Last week, the Eagles announced that Trotter will be inducted into the team’s Hall of Fame at a ceremony on November 28th.  “Jeremiah Trotter embodies everything we strive for as an organization,” said owner Jeffrey Lurie, via PhiladelphiaEagles.com. “He was an emotional and inspirational player who captured the hearts of our fans. As an anchor of our defense, he led with an immeasurable amount of toughness and a fiery attitude.”

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The match-up in the Kelly Green Offense region is a surprise, even though the top two seeds advanced to the final eight. We did not expect chalk here.


1. Randall Cunningham vs. 2. Harold Carmichael

Randall Cunninham beat Wilbert Montgomery in the Sweet Sixteen by earning 73.9 percent of the vote, far higher than expected. Cunningham beat Keith Byars in the first round with just under 82 percent of the vote, advancing two rounds without much of a fight.

It’s fun to imagine how Cunningham’s career would have been covered in the Twitter age. Even back when he played, every move Cunningham made, every hat he wore, became front-page headlines. He was a star at a time when the NFL did not have a lot of black quarterbacks. He was a mobile QB at a time when most were pocket passers. Cunningham was, in a way, a player before his time, and someone who helped shape the NFL — specifically the way the quarterback position is played — for this generation of stars.

Cunningham played 11 years in Philly, though just 122 games, passing for nearly 23,000 yards and rushing for another 4,482. Cunningham won just one playoff game with Buddy Ryan’s Eagles, and many fans still seem to blame the offense, and Randall, for not winning a championship in that era. Still, he was fun to watch.


Harold Carmichael was the higher seed in the previous round, but it’s a surprise to some (read: me) that he was able to not only defeat Ron Jaworski, but grab 61.4 percent of the vote. For what Jaworski has done in the region since retiring — he’s a majority owner of the “World Champion” Philadelphia Soul as well as the co-chair of the NFL Draft committee in Philly — Carmichael pulling off this win is significant. It’s good to see people remember the team’s greats, even after they are out of the spotlight week after week.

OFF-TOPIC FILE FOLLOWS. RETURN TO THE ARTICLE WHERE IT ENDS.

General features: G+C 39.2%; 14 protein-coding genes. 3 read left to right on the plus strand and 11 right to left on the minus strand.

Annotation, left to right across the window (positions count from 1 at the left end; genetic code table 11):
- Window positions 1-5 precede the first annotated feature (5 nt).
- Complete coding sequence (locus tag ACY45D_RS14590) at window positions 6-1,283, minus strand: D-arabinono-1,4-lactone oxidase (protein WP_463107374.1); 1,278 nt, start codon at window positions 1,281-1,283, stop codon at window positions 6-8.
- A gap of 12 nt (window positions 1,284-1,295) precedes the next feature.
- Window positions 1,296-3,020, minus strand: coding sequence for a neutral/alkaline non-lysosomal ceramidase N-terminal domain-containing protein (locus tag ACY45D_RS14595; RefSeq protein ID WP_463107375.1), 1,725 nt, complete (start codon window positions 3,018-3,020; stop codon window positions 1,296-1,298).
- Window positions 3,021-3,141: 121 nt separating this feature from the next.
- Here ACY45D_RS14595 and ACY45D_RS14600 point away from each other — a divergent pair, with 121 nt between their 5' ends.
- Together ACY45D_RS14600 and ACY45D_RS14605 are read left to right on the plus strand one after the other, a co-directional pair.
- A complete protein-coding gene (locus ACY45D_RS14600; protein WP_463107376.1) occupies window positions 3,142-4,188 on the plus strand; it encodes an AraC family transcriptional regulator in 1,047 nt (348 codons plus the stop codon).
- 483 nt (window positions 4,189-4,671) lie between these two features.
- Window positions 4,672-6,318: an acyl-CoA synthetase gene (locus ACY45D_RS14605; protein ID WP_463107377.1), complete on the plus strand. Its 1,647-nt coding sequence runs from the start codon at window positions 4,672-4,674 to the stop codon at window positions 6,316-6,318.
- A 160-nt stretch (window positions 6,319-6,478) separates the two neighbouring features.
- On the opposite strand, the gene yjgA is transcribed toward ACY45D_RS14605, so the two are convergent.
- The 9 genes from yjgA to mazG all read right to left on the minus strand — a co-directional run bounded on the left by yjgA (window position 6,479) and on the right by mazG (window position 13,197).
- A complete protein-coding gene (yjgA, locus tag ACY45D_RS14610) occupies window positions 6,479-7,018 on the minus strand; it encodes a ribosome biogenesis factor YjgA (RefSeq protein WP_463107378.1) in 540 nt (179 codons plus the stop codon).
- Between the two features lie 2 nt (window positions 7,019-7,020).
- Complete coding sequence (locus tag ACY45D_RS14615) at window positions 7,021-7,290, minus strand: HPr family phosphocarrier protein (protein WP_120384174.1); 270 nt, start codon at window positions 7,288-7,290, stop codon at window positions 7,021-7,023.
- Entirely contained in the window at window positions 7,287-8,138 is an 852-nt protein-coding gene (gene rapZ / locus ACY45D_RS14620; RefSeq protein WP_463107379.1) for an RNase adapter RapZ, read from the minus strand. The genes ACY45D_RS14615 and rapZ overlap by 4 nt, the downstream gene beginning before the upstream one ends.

Carmichael beat Mike Quick in the first round, earning 64.5 percent of the vote. Carmichael is the Eagles’ all-time leading receiver, with 589 receptions for 8,978 yards in 180 games from 1971 to 1983. He was a four-time Pro Bowl receiver and, in 1973, he led the NFL in receptions, yards and yards per game. A huge presence on the field at 6-8, 225 pounds, Carmichael scored 79 touchdowns in his career, with another six scores on 29 catches his seven playoff games, including Super Bowl XV.



If you’d like, you can call this the finals. Certainly the winner of this match-up should win the next and presumably face Brian Dawkins in the finals. (Huh, it’s almost as if we set the bracket up it that way…)

Who wins this match-up matters.

Credit: Billy Penn Illustration

1. Reggie White vs. 3. Chuck Bednarik

Reggie White was recently ranked the seventh best player in NFL history. In the previous round, White defeated Eric Allen with 97.7 percent of the vote: a near unanimous selection for the Elite Eight. White won in the first round over Herm Edwards, with just 91 percent of the vote. And yet, this might be his toughest match-up in the entire tournament.

White played eight of his 15 years in Philadelphia and while the Minister of Defense left in 1993 to help the Packers win a Super Bowl, fans in Philly never turned on him for leaving.

White had 198 sacks in his career, including 124 with the Eagles in 121 games. He forced 18 fumbles and recovered 11 and had 794 tackles as a member of the Eagles. White might be the best player to ever wear Eagles green, and he’s in the conversation for the best athlete to ever play in the city.

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Chuck Bednarik defeated Andre Waters in the last round with 71.7 percent of the vote. Bednarik beat up Seth Joyner in Round 1 with 72.4 percent of those cast. If there is one person in the Kelly Green era who could take down Reggie White it’s Concrete Charlie, and if you ever watched tape of him play, you’d know he wouldn’t stop trying until he did.

Bednarik was an eight-time Pro Bowl selection and Pro Football Hall of Famer, who played his entire career in Philly from 1949 through 1962. He played both sides of the ball, as a linebacker on defense and as a center on offense.

A local product who was born in Bethlehem, went to Penn and was drafted first overall in 1949, Bednarik was as good as advertised. He was not just one of the greatest Eagles of all time, but one of the greatest athletes in the city’s history.


Can Concrete Charlie beat the Minister of Defense? Can anyone? It’s time to decide.